“Yep, looks about right.”
That was my response to Rivals’ recent tally of the top 50 recruiting teams over the past five years. I mean, obviously the numbers are right. They’re Rivals’ rankings and it’s a simple matter of tallying the average of five years. But the list looks like you would think it should look based on results.
Three of the past four national champions — Alabama, Ohio State and Florida State — rank one, two and three. Clemson, last year’s champion, ranked 11th over the past five seasons, which was enough for Rivals’ recruiting director Mike Farrell, who assessed each school’s performance against how much talent was on hand, to say the Tigers “overachieved.”
That might be true, but I think it’s fair to ask which sort of ranking is more valuable: A top-10 national ranking or being in the top two or three within a team’s conference? Texas A&M ranks in the top 10 here, but is fifth in the SEC and fourth in its own division. Clemson is 11th, but only Florida State is better in the ACC. Anyone think the Aggies are better off than the Tigers? I certainly don’t, so you could make the case that Clemson and Texas A&M both just “achieved.”
Nebraska landed at No. 22 on the list, which put the Huskers fourth in the Big Ten. That means Nebraska “achieved” in Farrell’s estimation. “Finishing 22nd on this list sounds about on par for Nebraska’s three nine-win seasons despite no divisional success,” he wrote.
But again, when you look at this in a conference context you might argue for a different tag. As the best recruiter in the West Division by some margin — Wisconsin ranks 40th and Iowa 49th — does the division-title drought look a little like underachievement? Probably, but that’s a discussion that comes up often enough on its own in Nebraska. No need to dredge the whole thing back up in July. We can probably wait until the Huskers start conference play.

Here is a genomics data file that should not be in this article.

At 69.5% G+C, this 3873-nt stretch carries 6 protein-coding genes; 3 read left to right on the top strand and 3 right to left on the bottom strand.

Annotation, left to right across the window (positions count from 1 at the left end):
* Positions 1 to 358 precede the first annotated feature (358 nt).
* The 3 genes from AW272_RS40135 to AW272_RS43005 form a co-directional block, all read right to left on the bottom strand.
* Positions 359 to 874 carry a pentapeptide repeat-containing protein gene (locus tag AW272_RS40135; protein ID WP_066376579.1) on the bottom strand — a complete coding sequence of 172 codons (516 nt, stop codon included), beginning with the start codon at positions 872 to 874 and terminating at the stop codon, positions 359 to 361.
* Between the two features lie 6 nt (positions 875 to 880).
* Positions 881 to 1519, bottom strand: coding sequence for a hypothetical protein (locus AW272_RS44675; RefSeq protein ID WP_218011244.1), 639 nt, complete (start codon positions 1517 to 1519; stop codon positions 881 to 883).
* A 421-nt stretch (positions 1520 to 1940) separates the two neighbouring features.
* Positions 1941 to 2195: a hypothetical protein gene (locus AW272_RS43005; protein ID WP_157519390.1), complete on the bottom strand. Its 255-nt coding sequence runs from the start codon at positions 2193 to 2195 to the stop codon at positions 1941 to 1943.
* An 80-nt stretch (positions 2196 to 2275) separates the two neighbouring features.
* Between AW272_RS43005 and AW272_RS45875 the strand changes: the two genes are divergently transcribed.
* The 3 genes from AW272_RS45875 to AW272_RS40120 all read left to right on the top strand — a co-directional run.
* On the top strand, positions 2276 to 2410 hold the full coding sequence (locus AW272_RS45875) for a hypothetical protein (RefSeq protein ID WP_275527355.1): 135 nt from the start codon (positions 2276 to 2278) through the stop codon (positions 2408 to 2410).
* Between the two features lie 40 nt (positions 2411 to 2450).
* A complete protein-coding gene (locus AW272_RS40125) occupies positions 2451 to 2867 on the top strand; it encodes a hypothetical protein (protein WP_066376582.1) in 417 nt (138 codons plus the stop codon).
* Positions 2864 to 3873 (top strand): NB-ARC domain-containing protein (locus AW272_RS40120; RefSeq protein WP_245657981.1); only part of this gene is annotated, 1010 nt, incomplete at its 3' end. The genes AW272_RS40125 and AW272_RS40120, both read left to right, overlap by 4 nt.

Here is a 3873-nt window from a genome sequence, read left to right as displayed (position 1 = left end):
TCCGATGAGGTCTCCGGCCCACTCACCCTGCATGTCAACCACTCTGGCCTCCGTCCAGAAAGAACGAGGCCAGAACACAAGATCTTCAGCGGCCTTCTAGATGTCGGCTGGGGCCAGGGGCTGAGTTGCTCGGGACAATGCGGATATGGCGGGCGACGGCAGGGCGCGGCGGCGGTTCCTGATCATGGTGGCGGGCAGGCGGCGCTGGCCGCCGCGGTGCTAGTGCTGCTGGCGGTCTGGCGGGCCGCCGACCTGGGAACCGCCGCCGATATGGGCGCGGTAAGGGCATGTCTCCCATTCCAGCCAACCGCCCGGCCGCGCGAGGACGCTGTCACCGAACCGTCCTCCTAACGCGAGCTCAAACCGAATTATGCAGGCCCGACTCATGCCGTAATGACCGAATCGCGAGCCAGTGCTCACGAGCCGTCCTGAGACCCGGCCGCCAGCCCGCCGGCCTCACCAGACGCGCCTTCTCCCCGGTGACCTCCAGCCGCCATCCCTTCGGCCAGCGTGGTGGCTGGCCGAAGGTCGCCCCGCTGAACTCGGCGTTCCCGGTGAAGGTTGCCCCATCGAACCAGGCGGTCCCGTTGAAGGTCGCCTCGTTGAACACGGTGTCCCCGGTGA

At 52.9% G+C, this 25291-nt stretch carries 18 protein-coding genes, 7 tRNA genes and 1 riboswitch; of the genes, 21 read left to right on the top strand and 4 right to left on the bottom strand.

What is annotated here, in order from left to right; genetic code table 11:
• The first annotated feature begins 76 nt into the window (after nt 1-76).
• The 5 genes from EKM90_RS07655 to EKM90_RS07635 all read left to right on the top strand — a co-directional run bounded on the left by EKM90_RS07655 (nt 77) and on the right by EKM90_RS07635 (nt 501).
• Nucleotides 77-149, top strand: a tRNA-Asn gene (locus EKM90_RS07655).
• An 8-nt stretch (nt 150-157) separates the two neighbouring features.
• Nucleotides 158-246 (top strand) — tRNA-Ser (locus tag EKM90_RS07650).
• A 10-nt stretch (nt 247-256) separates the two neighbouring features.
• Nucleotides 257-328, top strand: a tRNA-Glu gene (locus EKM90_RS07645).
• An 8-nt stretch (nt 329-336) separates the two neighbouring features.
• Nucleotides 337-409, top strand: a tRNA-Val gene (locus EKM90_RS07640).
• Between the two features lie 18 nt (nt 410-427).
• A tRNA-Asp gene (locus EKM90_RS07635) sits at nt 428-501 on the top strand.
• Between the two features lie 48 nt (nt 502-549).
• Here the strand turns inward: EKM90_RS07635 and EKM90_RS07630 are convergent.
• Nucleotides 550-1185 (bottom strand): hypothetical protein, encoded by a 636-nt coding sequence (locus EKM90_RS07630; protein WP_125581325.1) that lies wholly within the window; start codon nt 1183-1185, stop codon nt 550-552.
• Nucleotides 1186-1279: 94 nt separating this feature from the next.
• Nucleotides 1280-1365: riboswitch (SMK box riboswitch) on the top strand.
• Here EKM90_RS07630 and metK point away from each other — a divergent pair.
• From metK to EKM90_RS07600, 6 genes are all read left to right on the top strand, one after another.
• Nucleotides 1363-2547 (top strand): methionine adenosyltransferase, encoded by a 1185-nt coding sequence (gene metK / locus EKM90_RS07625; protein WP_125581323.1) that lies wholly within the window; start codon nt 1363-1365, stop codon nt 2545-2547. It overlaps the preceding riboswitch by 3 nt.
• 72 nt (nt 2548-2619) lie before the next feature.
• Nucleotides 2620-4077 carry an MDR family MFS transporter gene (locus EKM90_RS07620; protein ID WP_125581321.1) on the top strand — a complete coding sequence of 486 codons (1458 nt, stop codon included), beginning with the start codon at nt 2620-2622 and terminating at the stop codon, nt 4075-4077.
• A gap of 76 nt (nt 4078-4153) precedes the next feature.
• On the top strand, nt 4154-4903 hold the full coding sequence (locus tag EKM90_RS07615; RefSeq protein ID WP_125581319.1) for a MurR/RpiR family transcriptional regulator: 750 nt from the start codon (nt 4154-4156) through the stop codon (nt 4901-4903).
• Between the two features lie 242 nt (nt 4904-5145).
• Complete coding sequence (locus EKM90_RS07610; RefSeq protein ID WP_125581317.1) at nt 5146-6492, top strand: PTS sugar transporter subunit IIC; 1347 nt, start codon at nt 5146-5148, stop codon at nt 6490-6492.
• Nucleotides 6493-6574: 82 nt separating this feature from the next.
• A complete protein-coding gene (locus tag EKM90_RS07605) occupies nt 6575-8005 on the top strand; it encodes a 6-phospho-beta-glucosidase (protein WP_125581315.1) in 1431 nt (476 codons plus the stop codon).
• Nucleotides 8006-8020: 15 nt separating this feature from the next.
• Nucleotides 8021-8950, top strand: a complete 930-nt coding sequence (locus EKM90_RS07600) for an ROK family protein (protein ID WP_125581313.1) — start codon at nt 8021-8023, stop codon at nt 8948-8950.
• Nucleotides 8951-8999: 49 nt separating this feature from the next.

Overall, this quick glance at five-year rankings doesn’t do anything to dispute the “talent matters” theory, but it should probably also underscore the idea that “talent isn’t everything.” It’s an insurance policy, essentially.
If you were to set up a game between two teams that were equally talented down to the man, which one would win? In that scenario you probably have to use the classic coach-ism and say the team that “executed” the best would win. And if that’s an accurate baseline, talent becomes a trump card. A vastly more talented team can afford to get away with worse execution more often.
But it still can’t always get away with it. It wouldn’t be a very fun sport to watch if that were the case.
Speaking of Talent . . .
We also know that recruiting rankings aren’t everything either as a measurement of actual talent on hand. Matt Brown of Sports on Earth released his list of the top 130 college football players in 2017. Nebraska didn’t land anyone on the list.
But Iowa had three players — OL Sean Welsh, RB Akrum Wadley and LB Josey Jewell — on the list. Northwestern and Indiana each had two. Just one Wisconsin player, TE Troy Fumagalli, ranked in the top 130, which feels a little low for a team that is far and away the division favorite at this point.
To put that in context, Arkansas State, Nebraska’s opponent in the opener, also had one player on the list. Middle Tennessee had two.
And, finally, Nebraska native Harrison Phillips also made it, landing at No. 91 for Stanford.
The Grab Bag
- According to the AP, Keyshawn Johnson Jr. has pleaded not guilty to the marijuana possession charge stemming from his citation last month by campus police.
- In April of 2016, high school quarterback Justin Fields was unranked by ESPN. Now he’s the top player in the country. Here’s how he got there.
- Houston Nutt has filed a lawsuit against Ole Miss alleging that university officials engaged in a smear campaign against him.
- ICYMI: 4-star defensive tackle Calvin Avery is no longer considering Nebraska.
Today’s Song of Today
Brandon is the Managing Editor for Hail Varsity and has covered Nebraska athletics for the magazine and web since 2012, Hail Varsity’s first season on the scene. His sports writing has also been featured by Fox Sports, The Guardian and CBS Sports.